10 Questions For John Dugan and John Hawke
By Zach Carter
April 7, 2010 - 10:31am ET
The Office of the Comptroller of the Currency (OCC) is the top bank regulatory agency in the United States. It oversees the largest banks in the country, and completely failed to regulate them effectively in the years leading up to the Great Financial Crash of 2008. Its banks ultimately needed hundreds of billions in bailout dollars to stay alive, an economic embarrassment that could have been avoided had the OCC simply done its job. Still worse, over the course of the housing bubble, the OCC actively attacked other bank regulators at the state level to prevent them from enforcing predatory lending laws. On April 8, Comptroller of the Currency John Dugan and his predecessor John Hawke will testify before the Financial Crisis Inquiry Commission. Here are 10 questions the Commission should ask Dugan and Hawke about their roles in the financial crisis:
1. Prior to taking up his job as Comptroller, Dugan worked as a major lobbyist for the banking industry. What clients did Dugan lobby for prior to becoming their chief regulator?
2. How much money did Dugan make as a bank lobbyist?
4. As a lobbyist, Dugan helped push through some of the most radical deregulatory legislation in history. Given the severity of the recent financial crisis, does he regret any of those actions?
5. What job will Dugan seek when his term as Comptroller ends in August?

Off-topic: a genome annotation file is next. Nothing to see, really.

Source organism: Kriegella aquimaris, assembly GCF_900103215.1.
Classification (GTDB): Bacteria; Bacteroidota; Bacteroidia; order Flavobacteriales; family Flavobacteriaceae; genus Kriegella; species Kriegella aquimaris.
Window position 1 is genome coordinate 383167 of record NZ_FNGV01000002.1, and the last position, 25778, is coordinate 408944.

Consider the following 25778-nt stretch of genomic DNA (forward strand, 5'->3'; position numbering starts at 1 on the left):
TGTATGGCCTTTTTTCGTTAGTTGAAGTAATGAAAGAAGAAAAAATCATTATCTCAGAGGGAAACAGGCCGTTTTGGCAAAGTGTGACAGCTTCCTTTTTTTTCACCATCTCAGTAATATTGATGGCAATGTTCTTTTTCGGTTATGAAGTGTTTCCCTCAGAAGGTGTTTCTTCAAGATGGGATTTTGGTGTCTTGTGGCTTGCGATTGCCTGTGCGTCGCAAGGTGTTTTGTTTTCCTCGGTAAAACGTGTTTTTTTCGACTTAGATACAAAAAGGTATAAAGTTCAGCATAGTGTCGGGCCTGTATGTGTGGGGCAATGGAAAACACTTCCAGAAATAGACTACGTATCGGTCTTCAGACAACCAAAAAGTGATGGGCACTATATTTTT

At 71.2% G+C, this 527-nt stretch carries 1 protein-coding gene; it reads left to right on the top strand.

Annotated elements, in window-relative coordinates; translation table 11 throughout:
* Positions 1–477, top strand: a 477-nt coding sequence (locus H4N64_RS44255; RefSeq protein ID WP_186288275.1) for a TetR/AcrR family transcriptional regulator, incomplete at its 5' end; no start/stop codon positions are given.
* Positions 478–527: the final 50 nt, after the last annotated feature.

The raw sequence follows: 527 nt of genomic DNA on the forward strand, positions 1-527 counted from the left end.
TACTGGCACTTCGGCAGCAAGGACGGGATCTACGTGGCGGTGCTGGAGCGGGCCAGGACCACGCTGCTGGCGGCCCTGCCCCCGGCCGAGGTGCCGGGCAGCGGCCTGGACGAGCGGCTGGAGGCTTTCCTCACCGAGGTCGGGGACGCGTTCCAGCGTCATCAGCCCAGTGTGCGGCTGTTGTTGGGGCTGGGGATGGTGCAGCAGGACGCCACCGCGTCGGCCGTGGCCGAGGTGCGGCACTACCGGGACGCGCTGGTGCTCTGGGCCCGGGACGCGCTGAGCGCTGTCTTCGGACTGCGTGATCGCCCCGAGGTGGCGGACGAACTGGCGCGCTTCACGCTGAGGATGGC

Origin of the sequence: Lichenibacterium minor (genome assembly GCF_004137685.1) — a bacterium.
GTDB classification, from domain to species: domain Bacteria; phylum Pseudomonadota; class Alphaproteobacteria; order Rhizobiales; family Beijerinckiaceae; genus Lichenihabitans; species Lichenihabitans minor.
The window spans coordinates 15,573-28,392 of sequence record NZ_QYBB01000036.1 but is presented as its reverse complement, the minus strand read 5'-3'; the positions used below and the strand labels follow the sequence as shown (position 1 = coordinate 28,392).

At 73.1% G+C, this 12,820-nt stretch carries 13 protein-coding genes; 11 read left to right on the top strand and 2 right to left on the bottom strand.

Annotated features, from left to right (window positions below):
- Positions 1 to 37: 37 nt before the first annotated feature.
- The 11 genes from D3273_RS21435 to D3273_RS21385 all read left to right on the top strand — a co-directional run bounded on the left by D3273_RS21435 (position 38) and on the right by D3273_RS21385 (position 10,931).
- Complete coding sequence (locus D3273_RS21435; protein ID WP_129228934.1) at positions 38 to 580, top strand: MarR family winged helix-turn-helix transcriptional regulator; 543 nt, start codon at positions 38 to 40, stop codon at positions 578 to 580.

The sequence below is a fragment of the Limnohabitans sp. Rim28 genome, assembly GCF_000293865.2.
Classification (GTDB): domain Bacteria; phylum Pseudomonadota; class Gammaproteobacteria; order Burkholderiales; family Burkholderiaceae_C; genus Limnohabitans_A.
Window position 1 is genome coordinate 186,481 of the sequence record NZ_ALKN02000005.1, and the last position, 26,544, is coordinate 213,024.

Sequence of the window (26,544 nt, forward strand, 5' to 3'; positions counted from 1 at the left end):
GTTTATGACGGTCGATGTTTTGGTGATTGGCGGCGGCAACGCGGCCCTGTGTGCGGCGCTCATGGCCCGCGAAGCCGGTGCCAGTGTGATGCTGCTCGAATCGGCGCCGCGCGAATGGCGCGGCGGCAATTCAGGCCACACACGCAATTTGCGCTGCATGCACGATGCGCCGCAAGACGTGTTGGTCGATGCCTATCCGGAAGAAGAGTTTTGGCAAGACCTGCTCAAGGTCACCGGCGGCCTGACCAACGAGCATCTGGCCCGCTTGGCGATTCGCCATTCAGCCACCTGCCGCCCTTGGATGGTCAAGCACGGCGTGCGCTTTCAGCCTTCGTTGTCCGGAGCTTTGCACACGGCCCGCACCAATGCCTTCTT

6. How much bailout money did OCC-regulated banks receive? Please include sums received under the Troubled Asset Relief Program and the Temporary Liquidity Guarantee Program.
8. The OCC joined the bank lobby in the lawsuit against state regulators. Is it appropriate for a regulator to team up with the lobbying arms of the banks it oversees?
9. The OCC is pushing hard against President Barack Obama's proposal to create a new Consumer Financial Protection Agency that would have authority to write and enforce consumer protection regulations. Given the OCC's record of actively weakening consumer protection rules during the housing bubble, why does the OCC believe it should continue to have authority over consumer abuses?
10. What was the single biggest mistake the OCC made in the years leading up to the crash?
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